Al Shabaab rebels took responsibility for the pre-dawn attack on the guest-house, where a Kenyan theatre troupe from outside the area was staying, according to the militants’ radio affiliate. An area pastor told Morning Star News that Christians were targeted.

“The attackers knew exactly whom they were attacking, that is, the Christians,” he said, adding that survivors told him the assailants were shouting, “Get rid of these infidel actors.”

The theatre group was made up of university students who reportedly travelled to the mainly Muslim area of Mandera to perform plays in local schools.

Suspected Al Shabaab militants targeted Christians in a grenade and gun attack in the early morning of Oct. 6, 2016 that killed six people.

Al Shabaab reportedly took responsibility for the attack at a residential compound in Mandera, with a spokesman for the militants saying it was designed to drive Christians from the area. At least one of the victims was reportedly a Muslim.

The attack in Mandera, tucked in Kenya’s northeast corner near the Somali border, reportedly wounded several others. Among 27 people rescued were Christians who said the assailants shouted that Mandera was Muslim territory and that “infidels” should leave it.

The pastor of an area church told Morning Star News that two members of his congregation were among those killed.

On Jan. 31, 2016, in a pre-dawn raid on a predominantly Christian area in coastal Kenya, Al Shabaab rebels on Jan. 31 killed at least four Christians, beheading one of them.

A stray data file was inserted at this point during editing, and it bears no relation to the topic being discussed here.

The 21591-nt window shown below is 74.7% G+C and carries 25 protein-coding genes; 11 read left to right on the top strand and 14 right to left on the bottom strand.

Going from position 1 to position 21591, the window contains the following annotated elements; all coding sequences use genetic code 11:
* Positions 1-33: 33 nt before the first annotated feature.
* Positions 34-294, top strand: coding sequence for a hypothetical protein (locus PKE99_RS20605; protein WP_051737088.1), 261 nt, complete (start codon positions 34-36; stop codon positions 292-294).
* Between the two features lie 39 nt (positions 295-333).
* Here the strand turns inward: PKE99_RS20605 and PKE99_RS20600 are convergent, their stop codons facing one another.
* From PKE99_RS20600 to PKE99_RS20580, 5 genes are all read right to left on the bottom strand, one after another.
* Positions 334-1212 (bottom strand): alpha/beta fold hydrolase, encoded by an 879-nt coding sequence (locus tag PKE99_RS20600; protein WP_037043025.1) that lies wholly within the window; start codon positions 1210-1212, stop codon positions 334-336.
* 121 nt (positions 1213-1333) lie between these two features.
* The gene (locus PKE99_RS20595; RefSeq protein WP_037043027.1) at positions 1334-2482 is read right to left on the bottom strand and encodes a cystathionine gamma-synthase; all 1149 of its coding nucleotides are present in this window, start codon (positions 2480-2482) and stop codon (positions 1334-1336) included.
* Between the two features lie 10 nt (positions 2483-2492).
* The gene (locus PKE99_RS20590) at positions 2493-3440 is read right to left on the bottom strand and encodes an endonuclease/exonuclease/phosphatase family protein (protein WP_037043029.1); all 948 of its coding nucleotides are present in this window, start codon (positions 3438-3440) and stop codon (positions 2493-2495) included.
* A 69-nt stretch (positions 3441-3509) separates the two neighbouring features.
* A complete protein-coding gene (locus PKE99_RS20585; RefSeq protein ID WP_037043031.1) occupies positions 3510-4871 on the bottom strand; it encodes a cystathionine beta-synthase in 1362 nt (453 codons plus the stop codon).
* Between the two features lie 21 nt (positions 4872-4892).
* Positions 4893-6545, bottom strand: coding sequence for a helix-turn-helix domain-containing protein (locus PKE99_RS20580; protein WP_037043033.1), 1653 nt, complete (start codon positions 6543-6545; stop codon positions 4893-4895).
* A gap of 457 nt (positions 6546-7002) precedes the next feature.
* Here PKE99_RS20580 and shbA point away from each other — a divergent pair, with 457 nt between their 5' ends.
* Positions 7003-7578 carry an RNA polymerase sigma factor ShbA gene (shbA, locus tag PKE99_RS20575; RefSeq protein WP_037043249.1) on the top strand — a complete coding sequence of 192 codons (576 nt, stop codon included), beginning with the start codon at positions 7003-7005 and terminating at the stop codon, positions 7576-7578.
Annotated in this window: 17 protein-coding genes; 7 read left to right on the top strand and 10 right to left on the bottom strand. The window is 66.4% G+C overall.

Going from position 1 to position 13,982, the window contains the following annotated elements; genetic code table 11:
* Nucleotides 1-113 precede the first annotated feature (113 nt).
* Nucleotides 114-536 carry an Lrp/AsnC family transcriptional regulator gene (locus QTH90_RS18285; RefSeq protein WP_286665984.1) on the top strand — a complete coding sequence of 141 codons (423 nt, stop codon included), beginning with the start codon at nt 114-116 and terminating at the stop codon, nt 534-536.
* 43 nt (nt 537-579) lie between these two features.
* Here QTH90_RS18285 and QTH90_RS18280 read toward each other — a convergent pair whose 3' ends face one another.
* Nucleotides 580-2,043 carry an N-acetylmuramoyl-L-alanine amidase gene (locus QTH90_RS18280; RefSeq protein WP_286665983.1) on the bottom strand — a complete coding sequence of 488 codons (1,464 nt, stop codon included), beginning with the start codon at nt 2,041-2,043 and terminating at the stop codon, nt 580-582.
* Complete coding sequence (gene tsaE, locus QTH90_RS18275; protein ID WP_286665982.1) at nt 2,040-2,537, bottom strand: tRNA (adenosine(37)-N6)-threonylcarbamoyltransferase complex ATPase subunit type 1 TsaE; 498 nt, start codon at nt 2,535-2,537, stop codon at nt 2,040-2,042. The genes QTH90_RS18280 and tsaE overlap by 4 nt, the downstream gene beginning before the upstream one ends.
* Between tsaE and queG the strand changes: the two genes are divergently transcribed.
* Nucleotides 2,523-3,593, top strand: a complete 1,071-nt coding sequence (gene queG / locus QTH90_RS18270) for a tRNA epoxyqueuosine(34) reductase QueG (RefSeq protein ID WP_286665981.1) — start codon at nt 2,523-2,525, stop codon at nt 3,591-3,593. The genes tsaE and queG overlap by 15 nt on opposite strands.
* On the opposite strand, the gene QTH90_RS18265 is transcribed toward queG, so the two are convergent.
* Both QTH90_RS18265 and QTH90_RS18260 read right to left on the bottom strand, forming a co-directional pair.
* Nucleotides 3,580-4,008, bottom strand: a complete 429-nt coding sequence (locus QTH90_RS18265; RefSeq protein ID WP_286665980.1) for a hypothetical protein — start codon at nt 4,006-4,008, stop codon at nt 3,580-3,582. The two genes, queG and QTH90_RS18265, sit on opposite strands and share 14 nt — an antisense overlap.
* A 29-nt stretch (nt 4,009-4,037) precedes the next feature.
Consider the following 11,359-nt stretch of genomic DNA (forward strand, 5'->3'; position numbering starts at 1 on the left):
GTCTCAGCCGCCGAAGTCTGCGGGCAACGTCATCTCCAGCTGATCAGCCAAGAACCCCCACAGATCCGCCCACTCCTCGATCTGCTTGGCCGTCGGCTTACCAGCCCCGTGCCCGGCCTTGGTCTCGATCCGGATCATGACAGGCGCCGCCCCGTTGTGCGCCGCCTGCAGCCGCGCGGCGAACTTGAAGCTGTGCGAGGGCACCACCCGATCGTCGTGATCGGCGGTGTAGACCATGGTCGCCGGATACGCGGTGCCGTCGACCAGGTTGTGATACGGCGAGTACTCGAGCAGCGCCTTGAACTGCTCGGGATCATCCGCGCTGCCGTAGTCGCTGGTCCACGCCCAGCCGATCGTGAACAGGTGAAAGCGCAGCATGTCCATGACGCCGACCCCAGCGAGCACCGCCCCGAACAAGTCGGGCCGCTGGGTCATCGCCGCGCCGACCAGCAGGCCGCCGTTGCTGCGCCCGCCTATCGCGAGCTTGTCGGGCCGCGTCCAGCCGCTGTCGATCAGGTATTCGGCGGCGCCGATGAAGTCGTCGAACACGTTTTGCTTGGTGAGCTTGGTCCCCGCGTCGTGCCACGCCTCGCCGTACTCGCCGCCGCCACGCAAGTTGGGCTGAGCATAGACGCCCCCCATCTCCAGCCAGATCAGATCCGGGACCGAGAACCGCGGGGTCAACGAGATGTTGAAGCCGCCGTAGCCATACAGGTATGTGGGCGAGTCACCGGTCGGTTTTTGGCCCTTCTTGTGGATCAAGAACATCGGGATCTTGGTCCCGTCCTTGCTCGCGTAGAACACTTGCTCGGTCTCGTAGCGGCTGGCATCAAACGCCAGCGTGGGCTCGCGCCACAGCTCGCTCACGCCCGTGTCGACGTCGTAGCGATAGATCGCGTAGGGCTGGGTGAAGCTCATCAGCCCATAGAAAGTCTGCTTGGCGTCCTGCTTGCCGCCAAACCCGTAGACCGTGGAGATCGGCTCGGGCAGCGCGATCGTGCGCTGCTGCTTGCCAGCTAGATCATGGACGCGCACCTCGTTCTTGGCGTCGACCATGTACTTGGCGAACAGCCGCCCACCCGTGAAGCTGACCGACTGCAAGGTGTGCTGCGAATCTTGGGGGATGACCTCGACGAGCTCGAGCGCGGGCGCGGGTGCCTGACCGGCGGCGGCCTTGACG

An attack on a bus and a truck near Mandera by Al Shabaab insurgents took the lives of two Christians in December 2015, and on July 7, 2015, Al Shabaab killed 17 quarry workers near Mandera, including several Christians.

On Dec. 2, 2014, Al Shabaab killed 36 non-Muslims, most of them Christian, in an attack on quarry workers near Mandera.

The killings came after a Nov. 22, 2014 assault by Somali insurgents in the same area that left 28 non-Muslims dead, including 19 Christians.

Al Shabaab claimed responsibility for the Dec. 2 massacre, calling it vengeance for police raids on mosques in Kenya and Kenyan military involvement in displacing the Islamic extremist militants from Somalia.

Prior to the Nov. 22 attack, police raided and closed four mosques in Mombasa that they said were recruitment centers for Islamic terrorists.

Source: Morning Star News



Mogadishu attack: Ten killed in airport blasts

At least 10 people have been killed in two car bomb attacks near an entrance to the airport in Mogadishu, Somali police and eyewitnesses have said.

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A large plume of smoke rose into the sky after the blasts

Thick smoke could be seen rising from the area, where there is also a base for African Union (AU) peacekeepers.

Local journalists said one of the bombs was detonated by a suicide attacker near a checkpoint. Another blast hit the airport’s perimeter wall.

Those killed were believed to include security guards at the checkpoint.

The militant Islamist group, al-Shabab, has said it was behind the blasts and its target was the AU force’s headquarters.